The cause of last week’s tragic crash of Amtrak train 188 in Philadelphia remains unknown. Some policymakers and pundits immediately pinned the blame on a lack of federal funding for the government-owned and -managed passenger rail operator. This week’s chart shows the annual amount of federal operating and capital funding that Amtrak has received since it was created by the Rail Passenger Service Act of 1970, including a generous allocation in 2009, as part of the American Recovery and Reinvestment Act (ARRA).
Amtrak has received almost $44 billion—almost $70 billion in inflation-adjusted 2015 dollars—from federal taxpayers since its creation. That amount is considerable, since Amtrak was intended to subsist on its own profits. However, Amtrak has lost money every year of its existence despite repeated claims from government officials through the years that profitability was on the horizon.
A fundamental problem remains: because Amtrak is managed by the government, operational decisions are often made on the basis of political concerns rather than sound economic and financial reasoning. For example, all of Amtrak’s long-distance routes lose money and make little economic sense, but they continue to exist because a national network of rail lines engenders more political support.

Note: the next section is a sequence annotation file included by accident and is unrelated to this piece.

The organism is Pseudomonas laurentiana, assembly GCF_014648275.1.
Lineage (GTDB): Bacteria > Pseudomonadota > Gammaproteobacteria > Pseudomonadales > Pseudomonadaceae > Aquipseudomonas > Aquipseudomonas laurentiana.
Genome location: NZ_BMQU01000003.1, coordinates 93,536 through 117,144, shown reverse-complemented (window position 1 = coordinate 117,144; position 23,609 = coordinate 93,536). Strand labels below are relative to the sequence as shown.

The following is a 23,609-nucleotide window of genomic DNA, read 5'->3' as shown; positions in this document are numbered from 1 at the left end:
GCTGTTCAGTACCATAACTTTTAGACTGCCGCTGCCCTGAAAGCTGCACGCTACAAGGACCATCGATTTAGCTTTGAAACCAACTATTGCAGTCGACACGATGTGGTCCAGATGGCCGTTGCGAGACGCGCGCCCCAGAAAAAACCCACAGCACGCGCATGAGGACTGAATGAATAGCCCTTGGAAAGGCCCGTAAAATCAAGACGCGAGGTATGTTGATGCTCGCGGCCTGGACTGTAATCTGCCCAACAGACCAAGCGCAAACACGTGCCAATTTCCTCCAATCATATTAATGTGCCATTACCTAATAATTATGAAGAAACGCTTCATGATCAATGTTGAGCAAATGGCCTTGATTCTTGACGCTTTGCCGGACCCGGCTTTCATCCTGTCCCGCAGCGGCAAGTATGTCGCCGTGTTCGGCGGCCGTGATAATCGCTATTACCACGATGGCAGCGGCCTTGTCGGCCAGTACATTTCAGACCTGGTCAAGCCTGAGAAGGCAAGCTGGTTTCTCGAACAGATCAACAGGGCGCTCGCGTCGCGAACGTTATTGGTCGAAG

Even in the northeast corridor, where the population density might be sufficient to operate a profitable rail line, government management has led to financial mismanagement. A 2014 report on Amtrak’s management challenges produced by the Amtrak inspector general’s office makes that clear:
"The company has not consistently used sound business practices in each phase of the capital planning process, including developing sound project proposals with performance measures, learning from the execution and outcome of projects, and controlling unauthorized expenditures."
Although technology apparently exists that would help prevent crashes such as the most recent tragedy, Amtrak and its bosses in Washington have repeatedly chosen to allocate money elsewhere. That includes $8 billion in the 2009 ARRA “stimulus” package for a dubious system of high-speed rail. It’s worth noting that the “stimulus” package also included an additional $1.3 billion in capital grants to Amtrak, which is reflected in the chart. While we do not know as yet what specifically caused the crash of Amtrak 188, it is not clear that giving Amtrak more taxpayer dollars would have prevented it.